Can’t Get Enough Coffee: Coffee Production in the Philippines


Coffee is growing even more famous in this present fast-tracked society. Filipinos particularly are already drinking coffee in greater number of cups than before. Given the trending “coffee –craze”, the coffee industry is not indifferent to the people’s demand for more amounts and more quality of coffee. The Philippines is home to the four classified commercially-known types of coffee. These are Arabica, Liberica, Robusta, and Excelsa. Each type has its own characteristic appearance and taste.

An average Filipino usually put into notion that most production of coffee is in North Luzon, particularly in Ifugao and even in Cavite which was herald as the “Coffee Capital of the Philippines”. However, it turns out from the given data of the year of 2010; the region of Socsargen and the other parts of Mindanao has the most production of coffee to date.

Data on this was taken from the Bureau of Agricultural Statistics, Philippines. Performing choropleth and proportional density methods in ArcGIS, determines the province with the least and most coffee production and the region with the least and most production of the four types of coffee in the country in terms of volume and measured in metric tons. Instead of displaying the volume of production of the four types of coffee in each province, it was not included because it will crowd the map and thus create confusion to the map reader, it is shown in the data that most provinces with less coffee production reflects very low values when divided to the four types of coffee thus making it quite insignificant, and it is to highlight only the main regions with the most volume of production for these four types of coffee. The mapmaker used coffee beans representing the proportional density of the four types of coffee and arranged them in a way that its position will be uniform and hence making it easier to comprehend such that the coffee beans that are too small will not be misread. Aesthetically, the map design welcomes soft monotonous colours that soothes but at the same time does not disregard the highlight of important details.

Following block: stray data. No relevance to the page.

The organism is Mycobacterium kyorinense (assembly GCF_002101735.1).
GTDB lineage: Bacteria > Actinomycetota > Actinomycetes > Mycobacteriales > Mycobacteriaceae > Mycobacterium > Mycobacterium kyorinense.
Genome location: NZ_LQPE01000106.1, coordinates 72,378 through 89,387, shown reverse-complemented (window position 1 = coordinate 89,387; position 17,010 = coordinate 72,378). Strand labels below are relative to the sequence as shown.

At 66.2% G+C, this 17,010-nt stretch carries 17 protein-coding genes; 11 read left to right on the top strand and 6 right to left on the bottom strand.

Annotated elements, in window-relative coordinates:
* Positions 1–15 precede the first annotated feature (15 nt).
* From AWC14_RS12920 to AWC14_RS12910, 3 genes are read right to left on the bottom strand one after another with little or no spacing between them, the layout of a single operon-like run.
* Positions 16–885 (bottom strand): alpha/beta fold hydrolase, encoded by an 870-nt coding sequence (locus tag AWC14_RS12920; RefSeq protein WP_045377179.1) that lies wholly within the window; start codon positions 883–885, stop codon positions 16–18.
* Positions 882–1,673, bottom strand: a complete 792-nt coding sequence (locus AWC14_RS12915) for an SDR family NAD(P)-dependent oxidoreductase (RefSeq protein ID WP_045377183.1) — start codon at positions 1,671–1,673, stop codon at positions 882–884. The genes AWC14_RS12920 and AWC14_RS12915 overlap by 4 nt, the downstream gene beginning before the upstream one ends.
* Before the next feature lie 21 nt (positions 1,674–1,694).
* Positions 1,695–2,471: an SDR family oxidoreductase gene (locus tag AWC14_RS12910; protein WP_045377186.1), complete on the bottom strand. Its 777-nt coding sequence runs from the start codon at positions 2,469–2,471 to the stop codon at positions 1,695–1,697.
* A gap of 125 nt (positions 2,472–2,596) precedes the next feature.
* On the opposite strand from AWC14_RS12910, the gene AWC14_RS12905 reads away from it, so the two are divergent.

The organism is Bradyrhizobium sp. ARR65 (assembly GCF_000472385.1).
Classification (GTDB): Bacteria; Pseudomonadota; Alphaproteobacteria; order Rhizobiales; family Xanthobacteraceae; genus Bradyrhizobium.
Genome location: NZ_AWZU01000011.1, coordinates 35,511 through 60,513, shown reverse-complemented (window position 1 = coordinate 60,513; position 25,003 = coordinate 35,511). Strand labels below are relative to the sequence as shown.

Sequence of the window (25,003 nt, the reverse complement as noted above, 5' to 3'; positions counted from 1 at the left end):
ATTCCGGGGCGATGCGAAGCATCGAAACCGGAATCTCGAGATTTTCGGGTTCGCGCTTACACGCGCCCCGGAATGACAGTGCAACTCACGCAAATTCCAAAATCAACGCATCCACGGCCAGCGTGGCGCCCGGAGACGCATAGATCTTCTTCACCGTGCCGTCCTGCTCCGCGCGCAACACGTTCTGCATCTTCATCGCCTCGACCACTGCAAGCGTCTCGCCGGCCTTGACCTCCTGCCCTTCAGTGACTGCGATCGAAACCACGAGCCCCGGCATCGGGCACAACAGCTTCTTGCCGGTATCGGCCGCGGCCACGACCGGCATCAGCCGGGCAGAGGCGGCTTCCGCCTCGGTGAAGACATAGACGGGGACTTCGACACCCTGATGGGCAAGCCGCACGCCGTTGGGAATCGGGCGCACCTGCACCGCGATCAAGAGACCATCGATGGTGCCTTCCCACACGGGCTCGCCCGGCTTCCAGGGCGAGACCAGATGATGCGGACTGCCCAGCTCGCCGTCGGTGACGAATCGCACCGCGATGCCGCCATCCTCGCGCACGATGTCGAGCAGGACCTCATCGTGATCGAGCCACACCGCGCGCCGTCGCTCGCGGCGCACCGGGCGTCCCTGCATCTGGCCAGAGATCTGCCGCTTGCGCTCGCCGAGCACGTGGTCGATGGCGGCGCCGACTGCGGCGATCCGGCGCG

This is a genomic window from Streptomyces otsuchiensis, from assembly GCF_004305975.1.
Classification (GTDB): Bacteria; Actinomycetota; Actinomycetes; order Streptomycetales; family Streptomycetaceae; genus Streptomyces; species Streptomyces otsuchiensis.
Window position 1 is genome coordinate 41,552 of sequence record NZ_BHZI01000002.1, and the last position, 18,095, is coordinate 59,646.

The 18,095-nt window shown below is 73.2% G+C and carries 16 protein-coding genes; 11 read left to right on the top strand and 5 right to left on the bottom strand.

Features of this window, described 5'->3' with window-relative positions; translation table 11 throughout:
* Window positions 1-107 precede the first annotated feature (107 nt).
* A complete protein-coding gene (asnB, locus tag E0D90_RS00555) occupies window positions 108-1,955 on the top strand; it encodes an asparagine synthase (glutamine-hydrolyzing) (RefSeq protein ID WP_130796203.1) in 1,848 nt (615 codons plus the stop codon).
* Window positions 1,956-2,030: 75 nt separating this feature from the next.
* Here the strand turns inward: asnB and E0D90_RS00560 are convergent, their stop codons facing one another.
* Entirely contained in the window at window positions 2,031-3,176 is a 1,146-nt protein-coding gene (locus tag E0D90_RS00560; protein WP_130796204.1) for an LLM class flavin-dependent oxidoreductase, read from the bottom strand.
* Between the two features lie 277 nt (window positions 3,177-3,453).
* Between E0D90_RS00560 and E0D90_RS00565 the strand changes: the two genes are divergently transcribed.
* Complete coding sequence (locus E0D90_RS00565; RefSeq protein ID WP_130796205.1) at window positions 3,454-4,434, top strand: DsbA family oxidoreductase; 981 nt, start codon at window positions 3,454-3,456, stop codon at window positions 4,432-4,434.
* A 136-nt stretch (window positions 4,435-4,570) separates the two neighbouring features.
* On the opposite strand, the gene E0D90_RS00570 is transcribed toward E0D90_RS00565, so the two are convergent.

The map provides not only for coffee-lovers but also for the interested general public to appreciate the volume of coffee production all over the country. This map will also help coffee industries learn the most volume of coffee production; thus, the encouragement of possible support for that region and province in its production of coffee.  Overall, this map may be utilized for the government, for business, and even for those who are just fond of coffee.

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